Nothing is sacred when it comes to South Park.
And leave it to creators Matt Stone and Trey Parker to keep it that way. Anybodyworriedthat newfound Broadway fame and a stunning nine Tonys would go to their heads, can rest assured. This week the duo, with help from “Book of Mormon” composer Robert Lopez, took aim at the magical world of musicals.
It all started with Randy deciding to take Sharon to one after hearing that “Wicked” will put her in the mood for an afterwards melodic mouth treat. It turns out that the play, and all of the ones on Broadway actually, have something called subtext. Women don’t know it, but they are being bombarded by subliminal messages that they really, really want to suck some dick after each show.
Randy then takes Sharon off to New York for a weekend of musicals and dome, before realizing that if he wants blowjobs all the time all he has to do is make his own musical. Of course, the Broadway elite aren’t happy that a newcomer is trying to take his hand at the art form of subtexting women into giving blowjobs, but that wasn’t going to be enough to deter Randy.
It’s not bad parody here, given that Matt and Trey did somewhat of the same thing: Challenging the Broadway elite as newcomers. But it was a tad predictable, especially given Randy’s ol’ fashioned episode last season, that the story was mostly going to be sex-related, and the ‘bro’ jokes got a little tired.
The Broadway show parodies themselves weren’t really that funny either, with a few laughs here when the true subtext of the shows would come out. The humor relied more on situational and plot than anything else, but it just fell short of being as laugh out loud funny as last week was.
The side story took a little bit more of a back burner than usual, revolving around Stan and his sister, Shelly, having to deal with the vegan family in town while their parents are off oralsexcapading. Shelly falls for the boy and then those two decided to go see a musical.
The end result is Randy trying to stop the musical: Turns out he isn’t ready to allow Shelly to give her first Broadway BJ quite yet. He reveals to Sharon the true meaning of Broadway, and by the end both Randy and Sharon decide that whatever the next musical that comes to town is, they’ll go and see it, and that they are sure it will be worth the price. Cue the shameless self-promotion for the Book of Mormon (promising blowjobs after the show, if I could hear the audio overlay correctly)that brings this week to a wrap.
If “The Book of Mormon” wasn’t as awesome as I keep hearing it is, I wouldn’t let shit like that slide. But hey, who can really blame them?
By recent SP standards, this week was at least two blow jobs way up, but all in all for the show, it could have been a little more poignant. But, if this marks the low bar for this run, it’s still higher than we’ve seen the show in a while.
But, then again, maybe I just need to get out to Broadway a little more often.
It seems despite the last two episodes nothing is going to change in the little mountain town of South Park.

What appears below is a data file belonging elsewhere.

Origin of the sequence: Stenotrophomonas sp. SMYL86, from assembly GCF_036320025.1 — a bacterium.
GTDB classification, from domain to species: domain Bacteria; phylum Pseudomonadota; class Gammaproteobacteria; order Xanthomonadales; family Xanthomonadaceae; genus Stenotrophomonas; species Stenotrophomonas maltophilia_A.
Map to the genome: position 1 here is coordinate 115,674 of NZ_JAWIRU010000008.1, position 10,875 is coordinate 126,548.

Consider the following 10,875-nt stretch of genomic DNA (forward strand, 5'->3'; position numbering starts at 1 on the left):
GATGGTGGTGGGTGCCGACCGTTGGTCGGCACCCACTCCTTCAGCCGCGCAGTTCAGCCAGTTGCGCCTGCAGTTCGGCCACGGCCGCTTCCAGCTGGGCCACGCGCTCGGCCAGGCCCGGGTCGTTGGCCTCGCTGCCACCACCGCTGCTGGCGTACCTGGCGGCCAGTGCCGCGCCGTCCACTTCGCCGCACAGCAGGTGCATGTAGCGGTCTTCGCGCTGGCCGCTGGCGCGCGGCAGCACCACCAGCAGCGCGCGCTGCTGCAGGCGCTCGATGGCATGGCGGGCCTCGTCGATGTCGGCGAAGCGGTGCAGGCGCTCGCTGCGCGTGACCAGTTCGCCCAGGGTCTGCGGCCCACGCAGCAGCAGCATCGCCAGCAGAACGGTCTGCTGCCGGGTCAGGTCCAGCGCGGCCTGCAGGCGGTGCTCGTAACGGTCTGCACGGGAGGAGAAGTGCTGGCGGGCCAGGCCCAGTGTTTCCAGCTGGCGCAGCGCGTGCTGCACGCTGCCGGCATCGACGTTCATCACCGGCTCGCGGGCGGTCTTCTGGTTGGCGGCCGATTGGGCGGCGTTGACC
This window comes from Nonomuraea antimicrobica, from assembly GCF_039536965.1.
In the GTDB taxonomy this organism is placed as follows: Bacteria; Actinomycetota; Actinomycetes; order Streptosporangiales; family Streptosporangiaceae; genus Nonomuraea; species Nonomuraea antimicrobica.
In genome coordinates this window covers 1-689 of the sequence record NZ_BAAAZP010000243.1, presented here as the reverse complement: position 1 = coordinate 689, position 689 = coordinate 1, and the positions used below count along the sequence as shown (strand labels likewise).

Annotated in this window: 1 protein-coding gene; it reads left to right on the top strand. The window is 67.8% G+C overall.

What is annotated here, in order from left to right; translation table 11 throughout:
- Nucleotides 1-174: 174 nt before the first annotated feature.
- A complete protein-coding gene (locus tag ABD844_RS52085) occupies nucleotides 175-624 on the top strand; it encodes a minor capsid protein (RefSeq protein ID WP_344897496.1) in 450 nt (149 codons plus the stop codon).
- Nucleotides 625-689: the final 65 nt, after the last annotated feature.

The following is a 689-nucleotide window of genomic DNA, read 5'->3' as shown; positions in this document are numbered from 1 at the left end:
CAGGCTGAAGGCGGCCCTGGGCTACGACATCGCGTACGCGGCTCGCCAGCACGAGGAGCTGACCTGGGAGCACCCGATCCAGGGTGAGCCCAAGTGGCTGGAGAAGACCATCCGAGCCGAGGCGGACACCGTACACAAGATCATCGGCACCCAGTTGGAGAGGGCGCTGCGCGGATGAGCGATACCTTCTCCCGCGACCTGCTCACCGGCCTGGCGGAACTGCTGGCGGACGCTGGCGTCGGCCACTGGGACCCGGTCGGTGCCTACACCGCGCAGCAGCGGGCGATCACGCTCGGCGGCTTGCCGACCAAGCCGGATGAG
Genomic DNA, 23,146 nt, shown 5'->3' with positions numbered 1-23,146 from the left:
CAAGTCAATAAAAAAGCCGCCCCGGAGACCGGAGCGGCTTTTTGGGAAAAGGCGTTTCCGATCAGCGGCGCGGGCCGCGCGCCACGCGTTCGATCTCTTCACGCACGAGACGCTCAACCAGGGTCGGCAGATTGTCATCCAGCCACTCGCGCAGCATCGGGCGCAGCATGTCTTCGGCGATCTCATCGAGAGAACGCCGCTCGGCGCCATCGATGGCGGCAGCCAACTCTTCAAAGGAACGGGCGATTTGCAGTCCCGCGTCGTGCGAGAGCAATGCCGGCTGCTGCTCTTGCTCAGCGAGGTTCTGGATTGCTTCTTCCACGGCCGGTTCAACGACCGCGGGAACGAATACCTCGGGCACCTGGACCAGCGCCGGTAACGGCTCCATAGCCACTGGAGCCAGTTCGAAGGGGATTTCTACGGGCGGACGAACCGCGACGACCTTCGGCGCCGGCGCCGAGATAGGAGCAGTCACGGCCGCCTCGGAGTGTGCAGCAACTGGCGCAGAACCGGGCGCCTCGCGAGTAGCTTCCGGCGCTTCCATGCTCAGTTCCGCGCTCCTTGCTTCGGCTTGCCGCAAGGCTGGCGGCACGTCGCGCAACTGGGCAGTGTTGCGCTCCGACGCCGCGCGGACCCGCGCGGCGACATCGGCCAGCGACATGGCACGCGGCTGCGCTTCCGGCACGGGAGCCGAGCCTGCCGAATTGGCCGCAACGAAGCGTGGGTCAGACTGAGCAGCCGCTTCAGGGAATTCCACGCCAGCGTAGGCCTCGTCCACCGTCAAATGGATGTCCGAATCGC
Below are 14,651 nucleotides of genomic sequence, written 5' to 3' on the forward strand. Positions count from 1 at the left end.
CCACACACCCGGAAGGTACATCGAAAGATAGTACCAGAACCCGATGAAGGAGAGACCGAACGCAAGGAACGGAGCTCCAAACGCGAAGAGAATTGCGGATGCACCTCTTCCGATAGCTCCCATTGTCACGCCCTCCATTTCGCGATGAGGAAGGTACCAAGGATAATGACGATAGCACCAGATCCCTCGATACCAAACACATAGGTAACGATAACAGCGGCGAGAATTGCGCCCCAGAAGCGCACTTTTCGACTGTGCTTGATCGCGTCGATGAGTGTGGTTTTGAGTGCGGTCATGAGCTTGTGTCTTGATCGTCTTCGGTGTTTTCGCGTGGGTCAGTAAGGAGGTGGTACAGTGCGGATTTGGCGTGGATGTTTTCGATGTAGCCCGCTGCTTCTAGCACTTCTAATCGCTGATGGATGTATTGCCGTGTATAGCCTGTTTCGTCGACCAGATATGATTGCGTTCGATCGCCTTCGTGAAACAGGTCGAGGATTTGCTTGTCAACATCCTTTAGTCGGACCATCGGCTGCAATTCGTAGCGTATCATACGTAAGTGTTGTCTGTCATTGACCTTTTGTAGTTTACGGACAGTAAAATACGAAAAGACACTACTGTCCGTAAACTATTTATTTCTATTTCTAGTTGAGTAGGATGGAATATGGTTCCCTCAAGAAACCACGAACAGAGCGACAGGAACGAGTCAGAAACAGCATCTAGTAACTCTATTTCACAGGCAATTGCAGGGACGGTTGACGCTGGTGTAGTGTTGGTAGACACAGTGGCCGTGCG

This week we saw no mention of Stan's parents' divorce, the world being made of shit, his and Kyle's near falling out, or Jameson, for that matter.
Is it a cop out?
Yeah, pretty much. I'm disappointed that after setting up potentially big show stoppers they just dropped them completely, but, this is "South Park" we're talking about here. As long as the show can stay funny and out of the rut it found itself in the early half of the season, I'll let it slide.
And this week was a giant step in the right direction. Easily the funniest episode yet this year, it starts off with the boys playing Texans versus Mexicans, with Cartman doing everything possible to make sure that none of the dirtied and psuedo-Spanish speaking team made it across their makeshift US border line in his backyard.
Misfortunately for him, Butters got lost during the game and ends up being mistaken for a real Mexican. Picked up on the side of the road, he is soon 'adopted' into a family who, despite them letting Butters clean their windows and rake their leaves, can't figure out why Butters wants to return to his amigos.
Butters has long been SP gold; this time never breaking his imaginary Mexican persona and starting a resurgence in, what was it they called it? Mexican pride, that was it. A foreign concept to everyone in South Park, with the end results being all of the country's Mexicans realizing that Mexico is actually a lot better than the US is now, and a mass exodus commences.
The political commentary was spot on, as was the humor, both situational and laugh out loud. The Last of the "meehicans" was worth a chuckle, as was Butter's ability to lead the Mexican crowds any way he pleased. It wasn't his best role; it fell short of Pimp Butters, but it was enjoyable nonetheless.
I was surprised that the episode didn't bring in a few more targets, and thought several times they may bring in the Occupy everything that has space to be occupied movement, but it was Mexico from the word go, taking equal shots at the American economy along the way.
What worked best in this episode though, was that it started the way most of my favorite episode do: With the boys just being normalish middle schoolers. Sure, from there the show can extrapolate as far as it needs to into the crazy and biting satirical reflections of the real world, but at its heart the show has always been about boys being boys, and it was a good episode to help recenter a focus that has been wavering. Muy bien.
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